Dialysis care is in the hands of California voters for the third time in four years

While proponents of Proposition 29 say it is intended to protect dialysis patients, experts share concerns over its potential effects.

Adrian Perez, wearing a black shirt and white cap, sits in a chair with a laptop in his lap while receiving dialysis in his right arm. A blue blood pressure band is around his right arm.

For the third election in a row, California voters will decide on regulations for dialysis centers November 8 in Proposition 29.

Prop. 29 would require dialysis centers to have a physician, nurse practitioner, or physician assistant with at least six months of relevant experience on-site or available via telehealth.

However, there hasn’t been any proof that increased staffing will improve patient care at dialysis centers, said Erin Duffy, a research scientist at the USC Schaeffer Center for Health Policy and Economics.

“There haven’t been studies that link improved quality with that kind of staffing,” Duffy said. “Typically, before you would want to do some sort of sweeping change in the way staffing structures would happen, you would want it to be evidence based.”

Among other things, the proposition also requires clinics to disclose infection data to the state, publish a list of physicians with 5% or more ownership in practices and protect clinics from a reduction or closure of services without approval from the state.

According to the L.A. Times, however, clinics are already required to have a physician on staff overseeing patients’ care and a kidney specialist directing patients’ treatment plans.

“I think that overall there is the potential for harm, particularly in underserved areas where small facilities are and would be at risk for closing,” said Dr. Eugene Lin, an assistant professor of Medicine and Health Policy & Management at USC’s Keck School of Medicine and the Price School of Public Policy.

USC Keck partners with DaVita to run a dialysis unit through the USC Kidney Center, located by Keck Hospital in the Ramona Gardens area. Lin claims no affiliation with the partnership.

An on-site doctor “would not have the authority to make changes to the care prescribed by a patient’s doctor,” the L.A. Times argues in their editorial condemnation of the bill. This makes the requirement a redundancy that could cost clinics several hundreds of thousands of dollars annually, potentially forcing them to scale back operations or close entirely, according to the L.A. Times. Additionally, dialysis centers are already required to report their infection data to the federal government.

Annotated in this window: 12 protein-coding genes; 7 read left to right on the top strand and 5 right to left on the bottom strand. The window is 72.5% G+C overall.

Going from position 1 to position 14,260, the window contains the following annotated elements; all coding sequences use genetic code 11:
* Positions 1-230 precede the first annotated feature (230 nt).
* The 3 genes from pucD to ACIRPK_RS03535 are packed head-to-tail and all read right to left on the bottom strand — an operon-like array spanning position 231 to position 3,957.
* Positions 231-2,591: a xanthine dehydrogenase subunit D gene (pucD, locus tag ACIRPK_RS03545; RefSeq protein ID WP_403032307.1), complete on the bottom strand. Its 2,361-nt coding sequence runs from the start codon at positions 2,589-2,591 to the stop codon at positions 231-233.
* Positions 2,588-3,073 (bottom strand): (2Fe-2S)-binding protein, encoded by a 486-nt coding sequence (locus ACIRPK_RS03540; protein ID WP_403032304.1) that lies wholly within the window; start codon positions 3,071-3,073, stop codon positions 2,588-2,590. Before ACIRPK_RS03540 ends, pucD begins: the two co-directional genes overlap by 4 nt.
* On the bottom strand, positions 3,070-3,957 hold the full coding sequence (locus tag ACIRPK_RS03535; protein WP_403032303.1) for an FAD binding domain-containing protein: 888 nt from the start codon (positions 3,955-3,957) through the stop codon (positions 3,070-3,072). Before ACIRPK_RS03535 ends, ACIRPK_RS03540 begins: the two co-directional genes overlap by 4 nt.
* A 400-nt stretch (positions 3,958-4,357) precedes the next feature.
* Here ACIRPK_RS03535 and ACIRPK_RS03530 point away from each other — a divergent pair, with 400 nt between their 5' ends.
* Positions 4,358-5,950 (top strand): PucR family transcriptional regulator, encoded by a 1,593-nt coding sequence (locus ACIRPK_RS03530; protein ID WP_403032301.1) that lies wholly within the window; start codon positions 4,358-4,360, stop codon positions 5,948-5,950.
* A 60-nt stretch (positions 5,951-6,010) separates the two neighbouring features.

Prop 29. is the third attempt to regulate the dialysis industry in the past four years: Prop. 8 in 2018 proposed similar changes to the industry, as did Prop. 23 in 2020. Both previous propositions were shut down by approximately 60% of voters.

“I’m not aware that much has changed in the last two years,” Duffy said. “[There is] no new data that has been presented that I’ve seen on why this is needed. And so it’s hard for me to see the outcome being very different from two years ago.”

All three propositions were sponsored by the Service Employees International Union-United Healthcare West, who has been in a drawn-out battle with private dialysis companies DaVita and Fresenius to unionize workers. DaVita and Fresenius have combined ownership or operation of 75% of the 650 dialysis facilities in California, which treats about 80,000 California residents, according to state analysts’ estimates.

“The policies in general have not been advantageous from a patient perspective,” Lin said. “It’s clear that it is not benefiting patients at all because it’s sort of putting them in the crosshairs of what looks to be like a labor dispute.”

The proposition, which is being promoted by the union as a measure to protect patients receiving dialysis care from exploitation, is opposed by several prominent healthcare groups, including the California Medical Association, the California chapter of the American Nurses Association and the American Academy of Nephrology PAs, along with the Renal Physicians Association, the California Dialysis Council and others.

Lin also expressed concerns over healthcare policy being decided by state voters who may not be educated on the intricacies of the dialysis industry.

“It does strike me as something where we should be concerned about overly regulating a highly complicated and technical industry via ballot pressure,” Lin said. “Instead what we should be doing is allow health care experts and policy experts to be regulating it, perhaps at a federal level.”